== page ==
5 October 2020

Dear Everyone:  

I attended a virtual conference for the first time this past weekend, hosted by the University of Virginia English Department’s graduate student association (Talia Schaffer was there, too!), and met and learned from people scattered across the country. I sorely miss in person conferences and was glad and relieved to find that this was really good nonetheless, which I share by way of encouraging you to take advantage of the compulsory virtuality we’re living to dive into far flung conversations. Opportunities for engaging interesting work and showing up with and for each other…  

That also describes the efforts of the people involved in the events our program hosted on Friday – the orals workshop organized by Nancy Silverman, featuring Steve Kruger, Margot Kotler, Jason Myers, and Caleb Fridell, and with Anna Rider’s terrific assistance, and the Portfolio Showcase organized by Christian Fryer-Davis, featuring Natasha Ochshorn, Mitchell Wilson, and Judah Rubin —  huge appreciation to all. I want also to make note, with appreciation, of Kent Yuen’s behind-the-scenes work in managing zoom set up for the Friday Forums.  There is time and labor and care and thought that goes into organizing and participating in these events: many thanks to all on behalf of all.

Along these lines, thanks also to Talia Schaffer for organizing our upcoming Friday Forum featuring Professor Elizabeth Freeman!  Please see here for information and a link to registration.  Titled “Committed to the End: On Care Work and Rereading,” this talk is sure to be most excellent.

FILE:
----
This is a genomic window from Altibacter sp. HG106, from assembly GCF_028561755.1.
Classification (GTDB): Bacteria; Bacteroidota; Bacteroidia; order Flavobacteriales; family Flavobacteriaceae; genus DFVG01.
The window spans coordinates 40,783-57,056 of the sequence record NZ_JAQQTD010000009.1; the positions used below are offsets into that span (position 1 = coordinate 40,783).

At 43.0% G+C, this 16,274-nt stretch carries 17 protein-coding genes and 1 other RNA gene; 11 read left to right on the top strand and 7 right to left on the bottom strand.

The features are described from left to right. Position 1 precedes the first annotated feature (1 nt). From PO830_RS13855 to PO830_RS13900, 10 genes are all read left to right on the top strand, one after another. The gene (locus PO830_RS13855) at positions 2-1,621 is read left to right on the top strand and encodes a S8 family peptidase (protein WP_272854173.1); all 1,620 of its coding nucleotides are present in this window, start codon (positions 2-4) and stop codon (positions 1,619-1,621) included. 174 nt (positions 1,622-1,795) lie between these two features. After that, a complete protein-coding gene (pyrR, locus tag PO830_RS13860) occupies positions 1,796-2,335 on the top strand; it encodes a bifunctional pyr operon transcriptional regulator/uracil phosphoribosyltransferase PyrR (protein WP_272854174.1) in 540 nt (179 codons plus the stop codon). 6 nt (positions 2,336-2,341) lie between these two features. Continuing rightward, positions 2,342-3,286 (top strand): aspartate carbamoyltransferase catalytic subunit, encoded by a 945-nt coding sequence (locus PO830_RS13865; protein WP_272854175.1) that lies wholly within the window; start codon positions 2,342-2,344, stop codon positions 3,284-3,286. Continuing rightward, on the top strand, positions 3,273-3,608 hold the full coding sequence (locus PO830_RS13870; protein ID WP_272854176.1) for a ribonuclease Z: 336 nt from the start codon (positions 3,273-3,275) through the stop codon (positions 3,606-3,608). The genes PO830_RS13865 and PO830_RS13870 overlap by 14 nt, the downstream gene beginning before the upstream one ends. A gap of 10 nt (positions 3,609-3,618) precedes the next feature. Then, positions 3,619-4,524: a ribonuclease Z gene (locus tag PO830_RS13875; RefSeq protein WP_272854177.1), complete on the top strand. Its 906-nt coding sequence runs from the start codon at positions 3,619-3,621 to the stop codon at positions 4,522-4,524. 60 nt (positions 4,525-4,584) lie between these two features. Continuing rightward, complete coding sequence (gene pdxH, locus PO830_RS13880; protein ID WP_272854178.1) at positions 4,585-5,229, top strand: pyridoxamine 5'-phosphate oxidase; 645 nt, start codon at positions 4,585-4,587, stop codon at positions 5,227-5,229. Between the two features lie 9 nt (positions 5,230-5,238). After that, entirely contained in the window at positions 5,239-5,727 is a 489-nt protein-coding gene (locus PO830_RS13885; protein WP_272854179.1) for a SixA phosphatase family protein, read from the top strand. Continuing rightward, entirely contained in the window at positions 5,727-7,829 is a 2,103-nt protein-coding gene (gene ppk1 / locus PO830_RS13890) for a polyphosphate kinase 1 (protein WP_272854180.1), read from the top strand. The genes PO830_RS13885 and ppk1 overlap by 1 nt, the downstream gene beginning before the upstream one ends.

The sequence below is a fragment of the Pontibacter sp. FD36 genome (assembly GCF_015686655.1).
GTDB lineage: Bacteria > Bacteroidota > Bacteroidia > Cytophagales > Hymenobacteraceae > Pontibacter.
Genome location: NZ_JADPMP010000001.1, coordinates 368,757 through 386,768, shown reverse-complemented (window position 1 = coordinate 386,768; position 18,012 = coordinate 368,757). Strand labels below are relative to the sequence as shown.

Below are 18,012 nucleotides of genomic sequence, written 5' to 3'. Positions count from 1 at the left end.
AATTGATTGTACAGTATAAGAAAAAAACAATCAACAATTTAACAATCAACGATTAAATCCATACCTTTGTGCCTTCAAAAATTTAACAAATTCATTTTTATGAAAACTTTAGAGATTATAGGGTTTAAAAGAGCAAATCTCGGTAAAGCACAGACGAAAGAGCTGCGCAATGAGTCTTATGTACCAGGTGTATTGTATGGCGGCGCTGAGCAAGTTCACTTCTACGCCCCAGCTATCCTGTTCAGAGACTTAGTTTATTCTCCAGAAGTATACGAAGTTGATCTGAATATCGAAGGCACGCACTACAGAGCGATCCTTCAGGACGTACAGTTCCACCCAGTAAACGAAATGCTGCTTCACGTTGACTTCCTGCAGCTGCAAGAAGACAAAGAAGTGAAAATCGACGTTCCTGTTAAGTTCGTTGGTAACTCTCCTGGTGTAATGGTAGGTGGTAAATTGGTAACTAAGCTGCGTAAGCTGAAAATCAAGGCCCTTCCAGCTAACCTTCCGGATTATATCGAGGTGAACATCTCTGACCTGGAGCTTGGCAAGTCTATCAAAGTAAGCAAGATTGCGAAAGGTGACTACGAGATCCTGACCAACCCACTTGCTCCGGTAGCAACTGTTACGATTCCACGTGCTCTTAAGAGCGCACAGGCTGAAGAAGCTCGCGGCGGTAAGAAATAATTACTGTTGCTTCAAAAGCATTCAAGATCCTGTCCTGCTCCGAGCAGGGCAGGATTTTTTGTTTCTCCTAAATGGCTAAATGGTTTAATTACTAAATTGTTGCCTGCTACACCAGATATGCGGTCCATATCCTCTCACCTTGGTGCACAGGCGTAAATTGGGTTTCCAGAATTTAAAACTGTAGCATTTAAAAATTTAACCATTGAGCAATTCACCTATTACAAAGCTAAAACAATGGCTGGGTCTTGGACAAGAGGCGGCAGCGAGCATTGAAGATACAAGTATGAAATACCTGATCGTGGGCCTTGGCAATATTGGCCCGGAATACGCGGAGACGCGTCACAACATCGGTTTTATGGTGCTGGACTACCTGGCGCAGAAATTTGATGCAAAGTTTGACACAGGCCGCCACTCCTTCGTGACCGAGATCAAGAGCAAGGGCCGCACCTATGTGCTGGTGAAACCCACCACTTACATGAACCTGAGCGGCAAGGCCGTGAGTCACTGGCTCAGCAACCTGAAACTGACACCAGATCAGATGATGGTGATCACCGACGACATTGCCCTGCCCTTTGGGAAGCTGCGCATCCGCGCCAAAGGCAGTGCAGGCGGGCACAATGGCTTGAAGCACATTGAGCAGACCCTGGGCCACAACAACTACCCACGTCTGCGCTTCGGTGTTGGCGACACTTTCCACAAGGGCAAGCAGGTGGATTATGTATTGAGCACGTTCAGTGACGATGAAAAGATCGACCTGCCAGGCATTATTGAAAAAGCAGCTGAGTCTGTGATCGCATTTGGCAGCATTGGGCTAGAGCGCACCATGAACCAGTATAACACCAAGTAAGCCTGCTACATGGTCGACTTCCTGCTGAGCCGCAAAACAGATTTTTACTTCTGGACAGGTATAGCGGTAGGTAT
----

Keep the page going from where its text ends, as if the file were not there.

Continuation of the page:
We’re starting what I think is week 6 of the semester – so, about a third of the way through the term. How are you doing, I wonder? I keep wanting to write something about resentment and fury – my own, our collective – regarding the willful ignorance that produced and sustains the attenuating present and the overwhelming gratitude – again, my own, our collective – for practices of sustaining life that have amplified and proliferated correspondingly, but I’m not sure what that something is. I think it is at least in part that Chuseok – the Korean holiday in which we deliberately remember our ancestors who have passed as well as those to come – has just been celebrated, coupled with the reading I’ve been doing of Paulo Freire’s Pedagogy of Hope – a lesser known book of his in which he revisits Pedagogy of the Oppressed – that I suspect that something has to do with hope, and more specifically, with the relationship between what we do and what Freire describes as the “ontological need” of hope.  Freire writes, “One of the tasks of the progressive educator, through a serious, correct political analysis, is to unveil opportunities for hope.” Time, labor, care, thought, mutuality, engagement – the stuff of “unveiling”….

And/but also, I want also to acknowledge all of us who cannot be present in these particular ways, because of the demands of the world distributed so very inequitably; because of the demands of family; because “normal” has never meant okay and “unprecedented” means even worse for many; because white supremacy, sexism, sexual violence, poverty, hunger, houselessness…These aren’t outside our purview. It is because the present is untenable/intolerable/impossible/excoriating that hope is necessary…mutuality means recognizing the conditions that prohibit and privilege participation of certain kinds as much as appreciating synchronic engagement. Offer no shade, only cover.

How are you doing, I wonder? 

I very much hope you can find hope in the reading/writing/dancing/laughing/screaming/eating/drinking/dreaming/walking/breathing you do this week.

Next week, news and notes following the various program and building committee meetings unfolding to then.

Bye for now!Kandice

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